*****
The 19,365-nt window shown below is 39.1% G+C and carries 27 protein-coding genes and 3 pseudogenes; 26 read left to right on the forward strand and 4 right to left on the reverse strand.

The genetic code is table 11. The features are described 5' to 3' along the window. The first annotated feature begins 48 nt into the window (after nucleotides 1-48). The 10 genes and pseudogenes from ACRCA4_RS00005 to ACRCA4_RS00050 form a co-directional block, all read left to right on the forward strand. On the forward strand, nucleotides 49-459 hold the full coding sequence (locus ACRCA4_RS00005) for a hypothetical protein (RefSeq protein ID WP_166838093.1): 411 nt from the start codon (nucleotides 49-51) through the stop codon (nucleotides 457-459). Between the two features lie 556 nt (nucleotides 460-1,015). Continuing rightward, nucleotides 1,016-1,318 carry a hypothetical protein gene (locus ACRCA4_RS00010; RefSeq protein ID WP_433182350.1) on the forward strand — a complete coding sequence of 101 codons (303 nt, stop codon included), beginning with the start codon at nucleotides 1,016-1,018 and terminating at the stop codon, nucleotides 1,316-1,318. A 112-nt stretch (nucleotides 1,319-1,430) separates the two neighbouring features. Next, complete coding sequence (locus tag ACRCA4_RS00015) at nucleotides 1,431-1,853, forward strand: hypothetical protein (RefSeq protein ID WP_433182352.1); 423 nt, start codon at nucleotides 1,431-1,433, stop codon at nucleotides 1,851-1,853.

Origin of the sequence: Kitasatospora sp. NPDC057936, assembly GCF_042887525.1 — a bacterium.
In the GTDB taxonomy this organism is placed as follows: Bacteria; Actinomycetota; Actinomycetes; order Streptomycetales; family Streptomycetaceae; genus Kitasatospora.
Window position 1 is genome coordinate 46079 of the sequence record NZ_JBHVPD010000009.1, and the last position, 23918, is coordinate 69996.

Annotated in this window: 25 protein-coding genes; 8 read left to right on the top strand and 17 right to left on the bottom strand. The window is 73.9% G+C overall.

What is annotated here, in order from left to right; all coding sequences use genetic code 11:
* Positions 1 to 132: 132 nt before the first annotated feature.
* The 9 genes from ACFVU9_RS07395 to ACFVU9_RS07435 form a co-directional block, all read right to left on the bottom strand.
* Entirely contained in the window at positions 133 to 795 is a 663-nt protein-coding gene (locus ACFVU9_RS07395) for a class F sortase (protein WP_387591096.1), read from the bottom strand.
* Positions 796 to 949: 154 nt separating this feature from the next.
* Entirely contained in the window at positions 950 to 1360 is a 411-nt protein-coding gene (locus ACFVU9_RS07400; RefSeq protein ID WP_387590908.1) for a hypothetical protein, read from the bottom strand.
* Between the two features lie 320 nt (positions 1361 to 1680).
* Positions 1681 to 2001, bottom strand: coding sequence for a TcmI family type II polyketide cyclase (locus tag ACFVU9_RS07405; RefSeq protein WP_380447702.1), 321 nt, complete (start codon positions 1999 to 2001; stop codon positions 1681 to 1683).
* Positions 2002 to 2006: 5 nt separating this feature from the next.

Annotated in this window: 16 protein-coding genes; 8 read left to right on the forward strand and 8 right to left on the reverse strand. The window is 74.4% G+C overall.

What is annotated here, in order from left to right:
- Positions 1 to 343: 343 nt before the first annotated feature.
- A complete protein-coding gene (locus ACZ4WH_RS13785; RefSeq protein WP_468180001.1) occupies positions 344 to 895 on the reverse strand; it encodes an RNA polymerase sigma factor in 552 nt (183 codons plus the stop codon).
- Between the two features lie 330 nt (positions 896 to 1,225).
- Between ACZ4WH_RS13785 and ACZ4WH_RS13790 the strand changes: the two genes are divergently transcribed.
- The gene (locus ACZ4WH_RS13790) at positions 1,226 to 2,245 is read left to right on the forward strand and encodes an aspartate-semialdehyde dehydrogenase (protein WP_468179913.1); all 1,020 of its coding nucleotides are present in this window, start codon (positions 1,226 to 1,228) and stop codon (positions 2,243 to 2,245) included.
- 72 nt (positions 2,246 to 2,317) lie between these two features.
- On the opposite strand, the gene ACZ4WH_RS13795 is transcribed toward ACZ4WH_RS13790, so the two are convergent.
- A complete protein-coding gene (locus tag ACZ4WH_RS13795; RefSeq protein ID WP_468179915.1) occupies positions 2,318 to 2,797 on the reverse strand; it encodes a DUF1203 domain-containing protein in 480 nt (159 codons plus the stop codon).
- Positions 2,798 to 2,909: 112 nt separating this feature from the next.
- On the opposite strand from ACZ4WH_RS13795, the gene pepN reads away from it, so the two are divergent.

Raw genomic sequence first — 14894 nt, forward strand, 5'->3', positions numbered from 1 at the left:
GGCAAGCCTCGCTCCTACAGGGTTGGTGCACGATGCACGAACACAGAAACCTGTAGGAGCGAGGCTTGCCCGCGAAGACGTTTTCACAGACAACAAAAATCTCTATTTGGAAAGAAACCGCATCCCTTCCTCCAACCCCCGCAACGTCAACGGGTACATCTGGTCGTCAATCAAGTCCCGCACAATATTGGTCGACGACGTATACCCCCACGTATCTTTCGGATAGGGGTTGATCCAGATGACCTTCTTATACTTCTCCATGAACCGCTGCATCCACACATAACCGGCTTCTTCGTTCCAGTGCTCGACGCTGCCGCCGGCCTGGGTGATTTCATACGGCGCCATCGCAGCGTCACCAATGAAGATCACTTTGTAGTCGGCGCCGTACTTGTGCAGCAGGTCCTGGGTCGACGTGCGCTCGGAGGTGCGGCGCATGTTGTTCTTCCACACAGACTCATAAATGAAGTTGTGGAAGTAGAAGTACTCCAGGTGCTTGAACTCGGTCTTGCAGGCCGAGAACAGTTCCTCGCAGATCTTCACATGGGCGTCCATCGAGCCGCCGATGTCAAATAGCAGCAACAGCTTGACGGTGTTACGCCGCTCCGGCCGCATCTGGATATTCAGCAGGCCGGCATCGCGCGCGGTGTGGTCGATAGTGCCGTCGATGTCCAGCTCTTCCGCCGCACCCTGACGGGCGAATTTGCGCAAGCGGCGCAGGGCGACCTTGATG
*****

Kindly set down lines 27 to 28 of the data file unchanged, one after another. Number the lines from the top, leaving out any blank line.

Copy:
- On the opposite strand from ACZ4WH_RS13795, the gene pepN reads away from it, so the two are divergent.

Raw genomic sequence first — 14894 nt, forward strand, 5'->3', positions numbered from 1 at the left: